15th EASA Biennial Conference
Staying, Moving, Settling
14-17 August, 2018
Call for Panels: 1 December 2017 to 31 January 2018
Call for Papers: 27 February to 9 April
Call for Labs: 27 February to 9 April
Call for Films: 5 February to 5 May
Conference theme: Staying, Moving, Settling
Recent times, for much of humanity but not least in Europe, have been marked by dramatic mobility. It has taken many forms: refugee streams and labour migration, but also pilgrimage, tourism, and the transnational leisure migration of retirees. It is continuously in the news. The varied forms of mobility have also drawn wide imagination for example in literary fiction, and in the movies.
Mobility has also long been a topic in anthropological research. In view of the range and importance of its current forms, mobility is a suitable main theme of the 2018 conference of EASA. We suggest that the conference should not focus narrowly on the forms of spatial movement, but should reflect the variety of its backgrounds, forms and contexts, and longer-term implications. This is mirrored in the conference title.
In many human communities, staying is obviously still the normal way of life, ‘business as usual.’ But often, it is now a matter of choice – remaining, when others are leaving. What are the consequences of staying, perhaps involving changing circumstances of life, loss in personal networks, deteriorating infrastructures, growing vulnerability, perhaps dependence on those who leave (e.g. through remittances)?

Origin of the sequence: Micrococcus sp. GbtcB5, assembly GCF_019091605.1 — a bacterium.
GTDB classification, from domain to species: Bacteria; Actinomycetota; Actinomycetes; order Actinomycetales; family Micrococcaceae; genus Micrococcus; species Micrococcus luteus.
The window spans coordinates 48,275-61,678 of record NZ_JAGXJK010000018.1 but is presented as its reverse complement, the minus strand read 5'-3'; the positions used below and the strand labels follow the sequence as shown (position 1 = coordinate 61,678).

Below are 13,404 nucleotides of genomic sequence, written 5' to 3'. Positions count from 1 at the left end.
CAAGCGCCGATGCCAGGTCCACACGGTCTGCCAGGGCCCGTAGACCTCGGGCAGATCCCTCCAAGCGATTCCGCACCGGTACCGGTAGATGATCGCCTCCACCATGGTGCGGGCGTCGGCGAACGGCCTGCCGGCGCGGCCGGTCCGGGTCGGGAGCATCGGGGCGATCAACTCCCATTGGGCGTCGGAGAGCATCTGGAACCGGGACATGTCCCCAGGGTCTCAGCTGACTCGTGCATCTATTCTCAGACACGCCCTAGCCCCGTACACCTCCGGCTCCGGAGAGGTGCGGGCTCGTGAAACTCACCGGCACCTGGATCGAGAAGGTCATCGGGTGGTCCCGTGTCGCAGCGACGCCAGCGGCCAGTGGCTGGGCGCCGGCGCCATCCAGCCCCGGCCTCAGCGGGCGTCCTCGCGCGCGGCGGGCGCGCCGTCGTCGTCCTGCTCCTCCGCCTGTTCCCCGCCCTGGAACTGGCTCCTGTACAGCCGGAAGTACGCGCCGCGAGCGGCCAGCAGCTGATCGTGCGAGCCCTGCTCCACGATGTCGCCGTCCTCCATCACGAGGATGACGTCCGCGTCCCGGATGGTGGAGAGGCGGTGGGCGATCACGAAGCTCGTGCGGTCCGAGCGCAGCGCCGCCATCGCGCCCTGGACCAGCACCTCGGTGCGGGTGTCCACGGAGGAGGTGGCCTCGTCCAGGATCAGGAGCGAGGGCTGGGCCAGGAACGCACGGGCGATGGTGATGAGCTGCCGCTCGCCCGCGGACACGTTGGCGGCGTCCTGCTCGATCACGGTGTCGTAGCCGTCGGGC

The actual acts and processes of moving are multifaceted. They may involve crises, or routines. People may move as individuals or in groups. There may be stations along the way. There may be important factors of infrastructure: airports, small ships, people smugglers, official gatekeepers, host volunteers. Some people reach their intended destinations, others do not. And these acts and processes of moving may draw little or extensive public attention.
And then beyond arrival, there is the drawn-out process of settling – among people who themselves have stayed and are more or less ‘natives,’ and among other newcomers. Relationships to those who may have remained behind need to be reconstructed, in new diaspora networks, and there are all those adaptations which are covered by the term ‘integration’ – in jobs, neighbourhoods, schools and other forms of education, health, care and other welfare institutions, the law. The processes of settling involve not only those who made the move themselves, but often one or more later generations as well.